grams mixture per moles of mixture. So what do we do? Well, the nice thing is we see that grams nitrogen plus grams oxygen is going to be the grams of our mixture. Though we have the appropriate units on our left side to get the units on the right side. So when given the molar composition of something, and we want to calculate the average molecular weight. We just multiply the mole percents by the molecular weights of each species and add them together. So we write this as the average molecular weight is equal to the summation of the molar fractions times their respective molecular weights. Now when we look at a mass composition, we can’t use the same formula. So we have to come up with another one. So let’s approach this by using the same setup we had before, so I have our mass fractions written out and I have blank parentheses for the molecular weights. We want to get an average molecular weight with grams of our mixture per moles of the mixture,
so we want to get rid of the kilograms nitrogen and kilograms oxygen. Well, this time we can’t multiply by the
molecular weight, since it has a mass in the numerator. So if we divide by it instead, we see that we can now cancel out our
kilograms of nitrogen and our kilograms of oxygen. So we’re left with kilomoles of nitrogen over kilograms of the mixture and kilomoles of oxygen over kilograms of mixture. so I made the calculations, you see that the units on this do not equal the units of a molecular weight. However, we could add the kilomoles up, just like we did above. This gives us our kilomoles of our mixture, and now, when we add these up, we get 0.0347 kilomoles of our mixture over kilograms of our mixture. If we want the average molecular weight, we need to take the inverse of this, and when we do that, we get the same answer we did above. So the rule of thumb, when given a mass composition, is to use the following: where the reciprocal of the average molecular weight is going to be the summation of each mass fraction divided by its respective molecular weight. So you can see that these are vastly different, and it’s important to use the appropriate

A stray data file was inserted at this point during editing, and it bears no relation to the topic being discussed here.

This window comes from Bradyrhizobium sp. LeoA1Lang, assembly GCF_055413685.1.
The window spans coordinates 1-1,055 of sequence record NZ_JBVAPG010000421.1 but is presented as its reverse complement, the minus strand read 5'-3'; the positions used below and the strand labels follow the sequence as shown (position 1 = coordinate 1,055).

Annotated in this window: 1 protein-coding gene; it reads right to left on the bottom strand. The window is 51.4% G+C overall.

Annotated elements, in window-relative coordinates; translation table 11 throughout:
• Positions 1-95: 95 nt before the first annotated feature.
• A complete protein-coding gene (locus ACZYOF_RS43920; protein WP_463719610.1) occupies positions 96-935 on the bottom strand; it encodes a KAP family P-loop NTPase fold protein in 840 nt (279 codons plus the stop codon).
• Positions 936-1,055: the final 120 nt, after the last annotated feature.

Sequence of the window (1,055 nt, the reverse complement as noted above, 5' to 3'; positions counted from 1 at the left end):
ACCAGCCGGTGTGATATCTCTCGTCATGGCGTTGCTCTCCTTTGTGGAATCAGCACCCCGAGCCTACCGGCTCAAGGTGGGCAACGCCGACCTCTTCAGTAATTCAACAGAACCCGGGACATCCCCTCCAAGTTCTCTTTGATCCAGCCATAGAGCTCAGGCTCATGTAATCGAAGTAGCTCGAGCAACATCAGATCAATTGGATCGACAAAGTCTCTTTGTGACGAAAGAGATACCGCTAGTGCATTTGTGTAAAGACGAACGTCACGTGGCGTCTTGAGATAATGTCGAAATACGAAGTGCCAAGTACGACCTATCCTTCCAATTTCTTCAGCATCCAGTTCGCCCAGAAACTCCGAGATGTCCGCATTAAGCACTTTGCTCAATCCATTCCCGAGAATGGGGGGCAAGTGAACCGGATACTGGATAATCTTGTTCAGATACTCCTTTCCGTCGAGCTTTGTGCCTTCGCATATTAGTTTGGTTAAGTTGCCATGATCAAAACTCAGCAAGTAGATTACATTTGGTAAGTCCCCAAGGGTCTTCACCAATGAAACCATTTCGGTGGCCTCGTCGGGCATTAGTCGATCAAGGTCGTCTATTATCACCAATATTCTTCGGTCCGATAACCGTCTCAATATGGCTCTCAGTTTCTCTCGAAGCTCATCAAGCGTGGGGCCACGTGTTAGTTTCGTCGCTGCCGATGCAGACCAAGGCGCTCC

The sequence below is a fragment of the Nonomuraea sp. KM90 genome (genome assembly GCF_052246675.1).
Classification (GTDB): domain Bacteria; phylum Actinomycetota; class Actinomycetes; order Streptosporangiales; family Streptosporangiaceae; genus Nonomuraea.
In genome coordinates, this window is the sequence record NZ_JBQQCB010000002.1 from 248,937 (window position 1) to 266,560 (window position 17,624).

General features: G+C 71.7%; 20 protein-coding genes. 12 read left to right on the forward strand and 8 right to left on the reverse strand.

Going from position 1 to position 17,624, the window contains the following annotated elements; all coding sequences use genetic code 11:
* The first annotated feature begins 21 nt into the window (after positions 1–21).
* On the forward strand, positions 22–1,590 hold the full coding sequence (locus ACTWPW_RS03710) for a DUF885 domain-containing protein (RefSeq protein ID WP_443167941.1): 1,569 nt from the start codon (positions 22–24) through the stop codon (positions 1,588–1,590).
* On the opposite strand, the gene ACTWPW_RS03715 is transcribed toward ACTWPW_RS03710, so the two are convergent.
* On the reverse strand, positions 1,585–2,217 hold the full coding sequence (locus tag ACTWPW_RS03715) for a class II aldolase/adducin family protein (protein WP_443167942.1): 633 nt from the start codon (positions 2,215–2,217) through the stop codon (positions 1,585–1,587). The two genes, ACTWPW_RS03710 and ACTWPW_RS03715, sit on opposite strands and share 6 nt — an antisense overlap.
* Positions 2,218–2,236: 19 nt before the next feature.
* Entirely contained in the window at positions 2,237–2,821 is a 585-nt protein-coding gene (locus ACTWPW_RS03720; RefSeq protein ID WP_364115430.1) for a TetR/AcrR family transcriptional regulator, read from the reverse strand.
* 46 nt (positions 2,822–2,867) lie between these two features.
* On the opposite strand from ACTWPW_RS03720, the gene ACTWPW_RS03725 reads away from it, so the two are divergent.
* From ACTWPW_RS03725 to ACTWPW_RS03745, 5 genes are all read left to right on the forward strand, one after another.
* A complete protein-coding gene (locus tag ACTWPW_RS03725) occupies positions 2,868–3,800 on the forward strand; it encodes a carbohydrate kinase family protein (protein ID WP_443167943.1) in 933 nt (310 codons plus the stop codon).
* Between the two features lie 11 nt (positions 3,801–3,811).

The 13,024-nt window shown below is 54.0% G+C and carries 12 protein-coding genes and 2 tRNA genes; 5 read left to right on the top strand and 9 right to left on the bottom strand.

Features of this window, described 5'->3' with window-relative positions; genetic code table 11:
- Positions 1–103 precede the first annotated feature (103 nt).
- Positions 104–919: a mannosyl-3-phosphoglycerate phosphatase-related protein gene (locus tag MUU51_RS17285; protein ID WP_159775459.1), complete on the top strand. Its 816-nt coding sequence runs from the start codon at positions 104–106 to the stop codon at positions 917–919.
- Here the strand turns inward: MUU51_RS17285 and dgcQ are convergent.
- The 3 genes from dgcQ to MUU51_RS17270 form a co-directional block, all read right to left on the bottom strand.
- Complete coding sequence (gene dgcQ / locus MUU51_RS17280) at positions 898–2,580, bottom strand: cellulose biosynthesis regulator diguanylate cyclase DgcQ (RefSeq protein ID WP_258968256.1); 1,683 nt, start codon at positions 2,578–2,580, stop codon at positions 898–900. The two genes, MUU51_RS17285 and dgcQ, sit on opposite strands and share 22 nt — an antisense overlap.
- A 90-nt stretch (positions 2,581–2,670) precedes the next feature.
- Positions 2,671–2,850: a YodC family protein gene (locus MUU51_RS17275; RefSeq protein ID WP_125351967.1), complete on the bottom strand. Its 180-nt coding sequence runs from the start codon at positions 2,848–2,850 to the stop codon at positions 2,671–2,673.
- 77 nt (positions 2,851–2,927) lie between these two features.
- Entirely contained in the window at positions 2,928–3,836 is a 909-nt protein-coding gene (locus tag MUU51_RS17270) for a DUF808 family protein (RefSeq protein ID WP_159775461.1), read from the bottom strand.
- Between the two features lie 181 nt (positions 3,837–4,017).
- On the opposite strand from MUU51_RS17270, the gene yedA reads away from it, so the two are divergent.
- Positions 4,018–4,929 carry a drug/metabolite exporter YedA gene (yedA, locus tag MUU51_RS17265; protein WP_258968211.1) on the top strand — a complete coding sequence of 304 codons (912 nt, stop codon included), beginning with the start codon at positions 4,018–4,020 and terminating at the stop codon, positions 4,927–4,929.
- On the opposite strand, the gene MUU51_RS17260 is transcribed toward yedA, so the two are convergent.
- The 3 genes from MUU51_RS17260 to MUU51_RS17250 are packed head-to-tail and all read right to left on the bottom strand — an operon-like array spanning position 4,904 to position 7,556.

one depending on the composition that you’re given. So if we went back up to our mixture of oxygen and nitrogen, and used what we just worked out for an
average molecular weight, we’re given a mass fraction and we want a mole fraction. So let’s calculate the average molecular weight of the incoming stream knowing that we have mass fractions. If we do this, we would have 0.40 kilograms of oxygen per kilogram of the mixture, divided by the molecular weight of oxygen, which is 32 kilograms per kilomole. And we do this for nitrogen as well, and this is going to equal one over the average molecular weight. So the average molecular weight of our mixture coming into this mixer is 29.5 kilograms per kilomole. So 100 kilograms per hour, divided by our molecular weight, gives us 3.39 kilomoles per hour, which is exactly
what we got the first time through. So when doing this for two components,
you can see the work is not that much quicker, but if you had a stream
where you had 7 or 8 components, say, like a distillation column, calculating the average molecular weight can save you a lot of time. Hopefully this gives you an idea on how to
calculate the average molecular weight based on both mass and mole fractions.

## 4 thoughts on “Average Molecular Weight Derivation”

1. LearnChemE says:

This screencast has been reviewed by faculty from other academic institutions.

2. uBoscuBo says:

I am confused on 5:41, you stated that you got the same value, but the units are different. How is that possible?

3. Anthony Pascual says:

I'm really glad you remade a video for this topic. I want to extend my gratitude and thanks for addressing even the most minor of details such as units. For the most part, the previous lady was terrible at explaining and addressing those kinds of important details.

4. Mrudav Raval says:

What did you do at 2:00 for the streams of N2 and O2?